Indeed, says I. My dear mama was a most well‑respect’d wardrobe mistress. So, you think of building a theatre?
Bess blushes a little and says mayhap ’tis a childish dream, but Papa said to her, did she go about to investigate the matter in the way one would was one getting into any kind of business, and put it all together, why, we might see whether might have a place in the improvements at home.
(What a very fine way is this, that dear Josiah neither treats the matter as a childish whim nor goes about to indulge her fancies, but speaks to her as a sensible being and puts the matter to her very educational. I mind me of the way that he quite apprehend’d that my former way of life was a business, and how most exceeding helpfull he was about putting me in the way of being business‑like in organising my accounts &C.)
Sure, says I, had I gone take more thought I could have seen might we talk to Mr I‑, that is the business manager, but he is a very busy fellow that I would not wish to break in upon unannounc’d.
Oh, indeed not, says Bess, ’twould be most uncivil.
So unless there is any other matter you would like to see, let us go and call upon Miss A‑ in her dressing‑room.
Will she not mind?
Indeed not, she and I are old friends and I have told her that we shall be visiting.
I tap upon Miss A‑’s dressing‑room door and am bid come in.
We enter and I apprehend that she must have been expecting someone else, perchance Maggy, for she is seat’d at her dressing‑table looking somewhat pensive upon a locket in her hands, that I confide holds a fine portrait in enamel of Lady J‑.
How now, dear rogue, says I — O, Lady B‑! you quite startl’d me. — May I introduce to you Elizabeth F‑, that is a great admirer of yours?
Entire enchant’d, says Miss A‑, rising and taking Bess’s hand. Bess makes a pretty curtesy (sure one sees the effects of the dancing‑class). She asks Bess about the plays she has seen, that Bess is only too pleas’d to do, tho’ she then says, she wishes she had seen The Gypsy’s Curse, for she has heard from the other girls at her dancing‑class that ’twas most exceeding excellent and in particular Miss A‑’s performance.
Miss A‑ says that alas, she could hardly perform the entire play here now, but mayhap she could just manage a scene or two?
Bess looks quite ecstatick as Miss A‑ presents some of her particular telling moments in the play, concluding with the placing of the curse. Sure even without those effects that Mr J‑ was so wild about she shows very fine indeed.
O, says Bess, that quite exceeds, O, thank you, Miss A‑. O, ’tis entire too much to ask I know, but might you write in my album?
But of course, says Miss A, looking about her for pen and ink. I find ’em upon a side table and hand ’em to her. She taps the quill against her lips for a moment and then writes a few lines of Shakspeare (I see ’tis Viola’s speech from Twelfth Night about Patience on a monument, and I am hard put not to laugh; but at least ’tis not the words of the Shrew concerning a woman mov’d) and her signature. She shakes sand onto it and hands it back to Bess, that is by now quite entire in love with her.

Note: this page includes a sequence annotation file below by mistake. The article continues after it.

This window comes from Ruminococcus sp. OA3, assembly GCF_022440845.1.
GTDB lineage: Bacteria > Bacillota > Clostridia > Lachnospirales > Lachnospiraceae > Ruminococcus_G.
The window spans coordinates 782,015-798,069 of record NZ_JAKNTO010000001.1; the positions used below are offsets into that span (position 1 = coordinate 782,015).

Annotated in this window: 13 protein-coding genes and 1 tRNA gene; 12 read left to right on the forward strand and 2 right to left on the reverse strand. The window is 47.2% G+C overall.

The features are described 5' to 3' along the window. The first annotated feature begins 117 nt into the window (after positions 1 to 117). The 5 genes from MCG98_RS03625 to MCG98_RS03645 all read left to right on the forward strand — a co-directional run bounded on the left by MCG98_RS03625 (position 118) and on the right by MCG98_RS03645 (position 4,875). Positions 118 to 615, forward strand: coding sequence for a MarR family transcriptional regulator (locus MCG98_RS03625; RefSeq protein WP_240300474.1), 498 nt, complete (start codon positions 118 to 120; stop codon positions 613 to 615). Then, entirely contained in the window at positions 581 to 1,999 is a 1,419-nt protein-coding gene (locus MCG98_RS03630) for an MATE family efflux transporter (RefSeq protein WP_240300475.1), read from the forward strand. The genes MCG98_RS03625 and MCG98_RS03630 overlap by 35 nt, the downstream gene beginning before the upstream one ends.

At this moment there is a tap at the door and comes in Miss R‑, that carries a very small pug.
O, cries Miss A‑, what is that adorable creature?
We all look at it.
Miss R‑ looks down at it fondly and says that Danvers’ mama’s pug contract’d a union with a female pug of most distinguisht lineage — sure she supposes that crown’d heads make a match with less to‑do — and this is one of their offspring.
She puts the puppy down upon the floor. It quite immediate goes about to undertake something unfit for polite society and then looks up at Miss R‑ as if has just made her a fine gift. Bess covers her mouth and shakes with giggles. Miss A‑ goes to the door to call for Maggy to come clean it up. Maggy comes in and goes about the task, muttering somewhat and then beginning upon tales of long‑gone actors and the animals they brought into the theatre and the inadvisability of such a proceeding.
Looks around the door Mr W‑. I make the introduction of Bess to him and to Miss R‑. He makes most exceeding amiable and even concedes to demonstrate Bottom to Bess.
O, thank you, Aunty C‑, says Bess after we leave and take my carriage back to my house where Euphemia will have prepar’d a fine light luncheon. That was most exceeding fine, what a very fine kind lady is Miss A‑, and how very pleasant all show’d themselves. She then giggles and I apprehend she thinks of the pug.